Sleaze watchdog plans Fox inquiry
David Cameron's hopes of drawing a line under the scandal surrounding Liam Fox were dealt a blow as Westminster's sleaze watchdog announced he will conduct a fresh probe into the former defence secretary's links with close friend Adam Werritty.
Standards Commissioner John Lyon will look into a complaint from Labour MP John Mann that Mr Werritty was allowed to live in a flat funded from Dr Fox's parliamentary allowances and to run the Atlantic Bridge charity from the MP's Commons office.
The announcement of Mr Lyon's inquiry came just hours after Mr Cameron attempted to brush off questions from Ed Miliband about the affair by telling the Labour leader he was jumping on a bandwagon that had already stopped.
Dr Fox apologised to the Commons for allowing the distinction between his ministerial responsibilities and his personal friendship with Mr Werritty to become "blurred".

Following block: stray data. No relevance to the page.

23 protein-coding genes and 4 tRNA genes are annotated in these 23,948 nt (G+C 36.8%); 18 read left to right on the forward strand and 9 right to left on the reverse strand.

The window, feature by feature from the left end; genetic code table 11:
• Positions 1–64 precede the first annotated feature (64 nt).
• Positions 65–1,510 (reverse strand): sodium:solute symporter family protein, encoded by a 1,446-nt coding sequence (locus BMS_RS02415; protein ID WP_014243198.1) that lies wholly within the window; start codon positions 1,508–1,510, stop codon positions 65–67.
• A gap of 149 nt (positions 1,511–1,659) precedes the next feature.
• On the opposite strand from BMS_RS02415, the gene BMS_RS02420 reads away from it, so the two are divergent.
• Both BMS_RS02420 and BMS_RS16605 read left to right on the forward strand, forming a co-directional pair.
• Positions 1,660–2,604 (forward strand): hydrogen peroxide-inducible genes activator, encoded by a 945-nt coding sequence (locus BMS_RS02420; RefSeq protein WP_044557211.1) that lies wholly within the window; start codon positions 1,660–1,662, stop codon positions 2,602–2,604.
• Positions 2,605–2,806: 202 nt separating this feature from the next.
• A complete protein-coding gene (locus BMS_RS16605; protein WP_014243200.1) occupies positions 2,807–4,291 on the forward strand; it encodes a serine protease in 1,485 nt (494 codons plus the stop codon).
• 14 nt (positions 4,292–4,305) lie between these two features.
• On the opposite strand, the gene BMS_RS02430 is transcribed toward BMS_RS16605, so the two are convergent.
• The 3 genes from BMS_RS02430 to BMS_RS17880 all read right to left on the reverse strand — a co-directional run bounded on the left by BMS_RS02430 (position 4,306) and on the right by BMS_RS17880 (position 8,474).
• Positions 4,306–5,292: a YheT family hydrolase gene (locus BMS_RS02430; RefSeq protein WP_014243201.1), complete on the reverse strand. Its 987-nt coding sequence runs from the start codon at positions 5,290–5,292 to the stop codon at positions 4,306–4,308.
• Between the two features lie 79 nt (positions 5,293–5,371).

In a personal statement, he accepted the conclusion of the report by Cabinet Secretary Sir Gus O'Donnell that he had breached the ministerial code of conduct and recognised he should have listened to civil servants' warnings about the nature of his association with his friend.
He acknowledged it was a "mistake" to attend a meeting with Mr Werritty and a potential supplier without an official being present. And he told MPs: "I would like to say again that I am very sorry to all my colleagues here in the House and to all those who feel let down by the decisions that I have made...
"The ministerial code had been found to be breached and for this I am sorry. I accept that it is not only the substance but perception that matters and that is why I chose to resign. I accept the consequences for me without bitterness or rancour."
Mr Cameron's official spokesman declined to comment on whether Dr Fox might ever return to the Cabinet. Earlier, the PM was challenged by Mr Miliband to give a "categorical guarantee" that no other ministers were relying on unofficial advisers.
The Labour leader said the facts revealed in Sir Gus's report were "deeply worrying", but failed to tell the full story about Dr Fox's links with Mr Werritty, who met him a total of 40 times at the MoD's Whitehall HQ or on trips abroad.
Mr Cameron told him: "You seem to have failed to have noticed that the minister in question has resigned. You're just a bit late."